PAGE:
Or you can treat the United States Code as the title of the source and title 17 as a numbered section within the code, by placing title 17 in the “Number” slot on the MLA template:
Below are examples of how to cite other common legal sources in MLA style.
Federal Appeals Court Decisions
It is customary to title court cases by using the last name of the first party on each side of the v. You may also wish to shorten a long URL, as we have done here.
After a president signs an executive order, the Office of the Federal Register gives it a number. It is then printed in the Federal Register and compiled in the Code of Federal Regulations. Executive orders usually also appear as press releases on the White House Web site upon signing.
State Court of Appeals, Unpublished Decisions
State Senate Bills
If a constitution is published in a named edition, treat it like the title of a book:
References to the United States Constitution in your prose should follow the usual styling of titles of laws:
But your in-text reference should key readers to the appropriate entry:
If the title does not indicate the country of origin, specify it in the entry:
International Governing Bodies
Writing for Specialists: A Hybrid Method
A writer using MLA style to document a legal work for a specialized readership that is likely to be familiar with the conventions of legal documentation may wish to adopt a hybrid method: in place of the author and title elements on the MLA template of core elements, identify the work by using the Bluebook citation. Then, follow the MLA template of core elements to list publication information for the version of the source you consulted.
For example, to cite the United States Code using the hybrid method, treat the section cited as the work. As above, you can omit the title of the Web site, United States Code, since the code constitutes the entire Web site and is thus a self-contained work.
If you are citing a court case, begin the entry with the title of the case before listing the Bluebook citation. In the hybrid style, cite Brown v. Board of Education as found on the Legal Information Institute Web site thus:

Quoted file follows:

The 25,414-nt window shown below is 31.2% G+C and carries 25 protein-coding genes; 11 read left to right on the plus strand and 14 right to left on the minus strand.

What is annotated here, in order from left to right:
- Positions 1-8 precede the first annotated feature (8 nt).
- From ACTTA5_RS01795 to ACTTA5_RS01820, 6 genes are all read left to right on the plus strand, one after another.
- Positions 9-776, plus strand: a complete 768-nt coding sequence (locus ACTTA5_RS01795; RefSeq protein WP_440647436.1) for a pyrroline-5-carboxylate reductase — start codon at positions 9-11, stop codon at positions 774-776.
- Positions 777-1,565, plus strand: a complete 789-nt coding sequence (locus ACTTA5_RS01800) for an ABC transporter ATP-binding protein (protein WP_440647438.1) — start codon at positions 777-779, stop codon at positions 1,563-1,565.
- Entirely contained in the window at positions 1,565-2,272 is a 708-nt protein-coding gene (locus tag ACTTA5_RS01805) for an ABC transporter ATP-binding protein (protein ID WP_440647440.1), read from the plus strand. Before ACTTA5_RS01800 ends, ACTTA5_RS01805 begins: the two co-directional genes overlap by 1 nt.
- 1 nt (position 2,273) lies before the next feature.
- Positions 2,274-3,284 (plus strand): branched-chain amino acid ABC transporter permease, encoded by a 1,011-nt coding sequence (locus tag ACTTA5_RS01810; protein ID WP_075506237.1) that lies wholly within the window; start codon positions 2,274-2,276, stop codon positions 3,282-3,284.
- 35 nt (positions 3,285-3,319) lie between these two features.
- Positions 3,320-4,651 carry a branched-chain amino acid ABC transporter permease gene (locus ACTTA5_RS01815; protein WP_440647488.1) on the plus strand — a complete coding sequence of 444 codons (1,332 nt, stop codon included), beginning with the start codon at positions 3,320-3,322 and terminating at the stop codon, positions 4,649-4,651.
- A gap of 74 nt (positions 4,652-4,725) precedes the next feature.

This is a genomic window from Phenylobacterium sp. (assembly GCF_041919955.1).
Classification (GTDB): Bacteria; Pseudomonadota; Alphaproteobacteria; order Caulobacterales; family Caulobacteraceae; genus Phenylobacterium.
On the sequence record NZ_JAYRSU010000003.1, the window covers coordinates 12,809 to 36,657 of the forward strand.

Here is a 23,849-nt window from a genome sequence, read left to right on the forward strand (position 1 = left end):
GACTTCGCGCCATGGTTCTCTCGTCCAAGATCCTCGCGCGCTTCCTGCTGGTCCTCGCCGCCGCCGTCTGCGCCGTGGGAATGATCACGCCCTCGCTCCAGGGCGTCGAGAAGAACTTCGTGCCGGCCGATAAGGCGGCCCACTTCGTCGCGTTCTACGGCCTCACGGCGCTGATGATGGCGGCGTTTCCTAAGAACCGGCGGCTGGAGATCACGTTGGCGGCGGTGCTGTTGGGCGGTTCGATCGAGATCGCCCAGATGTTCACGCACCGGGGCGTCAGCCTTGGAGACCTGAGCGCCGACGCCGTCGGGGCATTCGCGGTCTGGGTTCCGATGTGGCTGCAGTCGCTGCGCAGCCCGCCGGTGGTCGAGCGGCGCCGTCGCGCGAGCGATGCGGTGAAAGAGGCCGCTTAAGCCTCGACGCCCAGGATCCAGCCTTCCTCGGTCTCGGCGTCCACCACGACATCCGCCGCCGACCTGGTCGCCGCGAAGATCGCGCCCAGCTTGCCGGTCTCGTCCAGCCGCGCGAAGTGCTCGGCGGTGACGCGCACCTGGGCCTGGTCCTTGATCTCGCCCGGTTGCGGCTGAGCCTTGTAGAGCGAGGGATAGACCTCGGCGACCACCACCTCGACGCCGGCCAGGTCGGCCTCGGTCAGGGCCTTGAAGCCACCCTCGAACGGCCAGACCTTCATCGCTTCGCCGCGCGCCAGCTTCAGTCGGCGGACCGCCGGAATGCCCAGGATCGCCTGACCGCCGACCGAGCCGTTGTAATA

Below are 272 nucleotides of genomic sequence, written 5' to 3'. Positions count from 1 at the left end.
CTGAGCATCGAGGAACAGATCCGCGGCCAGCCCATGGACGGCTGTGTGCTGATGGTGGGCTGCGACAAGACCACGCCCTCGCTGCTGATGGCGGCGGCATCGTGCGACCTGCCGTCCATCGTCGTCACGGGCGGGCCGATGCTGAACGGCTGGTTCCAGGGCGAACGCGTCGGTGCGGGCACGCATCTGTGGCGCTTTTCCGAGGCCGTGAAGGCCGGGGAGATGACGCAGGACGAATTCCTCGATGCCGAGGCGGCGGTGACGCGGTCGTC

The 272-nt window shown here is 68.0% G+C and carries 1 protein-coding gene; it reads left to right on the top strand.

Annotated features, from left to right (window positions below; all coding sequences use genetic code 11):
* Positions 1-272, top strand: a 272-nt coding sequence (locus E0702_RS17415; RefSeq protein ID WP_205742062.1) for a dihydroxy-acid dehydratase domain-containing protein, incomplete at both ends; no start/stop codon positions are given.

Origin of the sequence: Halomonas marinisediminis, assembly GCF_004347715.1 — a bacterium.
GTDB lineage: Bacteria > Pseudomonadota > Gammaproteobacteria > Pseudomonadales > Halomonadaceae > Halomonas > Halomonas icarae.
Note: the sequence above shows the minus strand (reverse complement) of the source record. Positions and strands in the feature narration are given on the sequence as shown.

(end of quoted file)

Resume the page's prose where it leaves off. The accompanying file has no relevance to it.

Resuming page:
Other sources (public laws, federal appeals court decisions, etc.) can be handled similarly.
If using the hybrid method, do not follow the handbook’s recommendation to alphabetize works that start with a number as if the number is spelled out. Instead, list works beginning with numbers before the first lettered entry and order numbered works numerically.
TIPS ON TITLES
Styling titles when you document legal sources in MLA style may be challenging. Below are some guidelines.
- Standardize titles of legal sources in your prose unless you refer to the published version: as the MLA Handbook indicates, italicize the names of court cases, but capitalize the names of laws, acts, and political documents like titles and set them in roman font.
- When a legal source is contained within another work—for example, when the United States Code appears on a Web site with another title—follow the MLA Handbook, page 27, and treat the work as an independent publication. That is, style the title just as you would in prose—in italics if it is the name of a court case, in roman if it is a law or similar document; even though the legal source appears in a larger work, do not insert quotation marks around the title.
- In the names of court cases, use the abbreviation v. consistently, regardless of which abbreviation is used in the version of the work you are citing.
- To determine the name of a court case, use only the name of the first party that appears on either side of “v.” or “vs.” in your source; if the name is a personal name, use only the surname.
To shorten the name of a court case in your prose after introducing it in full or in parenthetical references, use the name of the first-listed nongovernmental party. Thus, the case NLRB v. Yeshiva University becomes Yeshiva. If your list of works cited includes more than one case beginning with the same governmental party, list entries under the governmental party but alphabetize them by the first nongovernmental party:
Refer to the nongovernmental party in your prose and parenthetical reference, alerting readers to this system of ordering in a note.
Special thanks to Noah Kupferberg, of Brooklyn Law School, for assistance with these guidelines.
Angela Gibson is the director of scholarly communication at the MLA. She has a decade and a half of editorial experience and holds a PhD in Middle English from the University of Rochester. Before coming to the MLA, she taught college courses in writing and literature.